- The Washington Times - Wednesday, November 19, 2003

N.C. State quarterback Philip Rivers will exit as a Wolfpack legend Saturday while Maryland simply hopes to avoid a fabled farewell.

Maryland (7-3, 4-2 ACC) meets N.C. State (7-4, 4-3) at Carter-Finley Stadium for the ACC’s runner-up spot and a possible Gator Bowl bid. Howls from the sellout Wolfpack crowd may prove deafening, but the Terrapins’ bigger challenge is silencing Rivers. The likely ACC Player of the Year will end a record-breaking career as one of the nation’s top passers.

Rivers’ 50th straight will eclipse Donovan McNabb for most career starts. He needs only 14 yards to finish second in passing yards (12,747) and two scoring passes for sixth most touchdowns (91). The first ACC quarterback to pass for more than 3,000 yards in three seasons counters blitzes with a quick release and beats single coverages deep.

“There’s not many answers,” Florida State coach Bobby Bowden said. “Try to blitz him, he burns you. Try to rush three, he burns you. Rush four, he burns you. Rush five, he burns you.”

Rivers is the only quarterback to rank among the top four nationally in all six passing categories this season. He’s second in efficiency (169.8), completion percentage (72.3) and yards (3,740) and third in total offense (347.2 yards). N.C. State coach Chuck Amato said Rivers has replaced Roman Gabriel as the Wolfpack’s greatest quarterback.

“Rivers is, in my opinion, the best quarterback in the country,” Maryland coach Ralph Friedgen said. “I know he doesn’t have the perfect form, but he has the perfect results.”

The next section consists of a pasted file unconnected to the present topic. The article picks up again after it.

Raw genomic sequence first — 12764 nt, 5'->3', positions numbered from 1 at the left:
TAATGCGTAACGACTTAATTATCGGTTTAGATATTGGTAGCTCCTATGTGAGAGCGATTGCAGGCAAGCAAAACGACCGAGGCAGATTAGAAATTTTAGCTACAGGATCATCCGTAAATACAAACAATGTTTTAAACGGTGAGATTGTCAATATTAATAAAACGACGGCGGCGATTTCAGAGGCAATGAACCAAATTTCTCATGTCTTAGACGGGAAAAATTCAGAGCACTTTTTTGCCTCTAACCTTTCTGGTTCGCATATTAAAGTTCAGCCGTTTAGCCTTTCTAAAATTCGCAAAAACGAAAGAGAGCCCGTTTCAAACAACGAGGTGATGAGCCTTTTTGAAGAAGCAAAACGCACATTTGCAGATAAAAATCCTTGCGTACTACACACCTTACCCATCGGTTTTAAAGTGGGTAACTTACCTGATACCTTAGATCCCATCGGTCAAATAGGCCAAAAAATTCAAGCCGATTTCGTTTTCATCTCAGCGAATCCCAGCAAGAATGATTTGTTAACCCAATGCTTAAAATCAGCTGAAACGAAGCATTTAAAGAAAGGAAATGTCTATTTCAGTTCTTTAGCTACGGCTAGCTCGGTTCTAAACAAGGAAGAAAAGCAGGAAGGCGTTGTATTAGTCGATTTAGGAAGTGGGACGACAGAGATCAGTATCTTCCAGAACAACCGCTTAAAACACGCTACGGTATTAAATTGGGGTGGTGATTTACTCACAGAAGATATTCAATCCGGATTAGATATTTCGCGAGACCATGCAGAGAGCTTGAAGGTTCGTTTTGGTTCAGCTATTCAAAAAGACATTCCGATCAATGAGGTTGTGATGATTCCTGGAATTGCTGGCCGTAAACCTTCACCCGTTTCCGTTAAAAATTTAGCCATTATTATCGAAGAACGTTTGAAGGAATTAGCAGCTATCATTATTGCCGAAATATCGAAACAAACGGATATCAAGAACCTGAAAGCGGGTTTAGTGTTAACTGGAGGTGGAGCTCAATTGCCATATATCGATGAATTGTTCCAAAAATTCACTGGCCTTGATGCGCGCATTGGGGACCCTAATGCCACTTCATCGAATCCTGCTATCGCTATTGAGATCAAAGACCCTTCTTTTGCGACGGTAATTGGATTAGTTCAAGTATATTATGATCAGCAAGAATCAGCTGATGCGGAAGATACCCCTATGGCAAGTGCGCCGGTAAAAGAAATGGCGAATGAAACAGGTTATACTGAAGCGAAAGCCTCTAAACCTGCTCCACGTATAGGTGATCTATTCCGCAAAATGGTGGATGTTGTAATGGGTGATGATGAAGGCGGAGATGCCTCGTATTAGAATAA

Said Terps defensive coordinator Gary Blackney: “We’re expecting the toughest challenge since I’ve been here.”

How does Maryland counter Rivers on the Wolfpack’s Senior Day when No.17 jerseys fill the stands? The Terps’ defense’s 111.6 pass efficiency leads the ACC. Maryland held Virginia’s Matt Schaub, rated the conference’s second leading passer, to 13 of 26 for 186 yards and one touchdown in last week’s 27-17 victory.

Maryland’s pass rush has been persistent, its flexible defense counters balanced offenses and the secondary is considered the ACC’s deepest. However, Rivers threw four touchdowns each against Virginia, Ohio State and Florida State although N.C. State lost to the latter two.

“He alone can beat you in a game,” linebacker D’Qwell Jackson said. “I don’t want to hurt him, but he’ll see a lot of me.”

Said cornerback Domonique Foxworth: “He’s going to make plays. He never throws into bad situations.”

Perhaps Maryland’s best chance is Rivers being overcome by the emotional afternoon. He conceded that leaving will be difficult.

“I love N.C. State, but a lot of it comes from how much I love the game,” Rivers said. “It’s the end of something great for four years, but it’s sad because it’s something you don’t want to end.”

Rivers was among Amato’s first recruits who have resurrected the Wolfpack program. Rivers has never made All-ACC and the Wolfpack hasn’t finished better than fourth. The postseason honor is now certain, and Amato hopes Rivers’ farewell extends to a New Year’s Day bowl. However, a Maryland victory probably would send N.C. State to the Peach Bowl on Jan.2.

“I can’t be a wimp and start crying because it’s his last [regular-season] game,” Amato said. “I might cry on his last snap, but hopefully he’ll get 75 or 80 snaps.”

Like his ACC brethren, Friedgen will be happy to escape Rivers one last time. Maryland is the only ACC team Rivers hasn’t beaten.

“Hopefully, it won’t be one I have to remember,” Friedgen said, “but I’ll wish him well on Sundays [in the NFL] because he’ll be playing a long time on Sundays.”

Notes — Rain forced practice inside yesterday. The team worked inside a bubble and Cole Field House. “It was like Arena ball, play it off the wall,” Friedgen said. … Linebacker Shawne Merriman (concussion) remains questionable.


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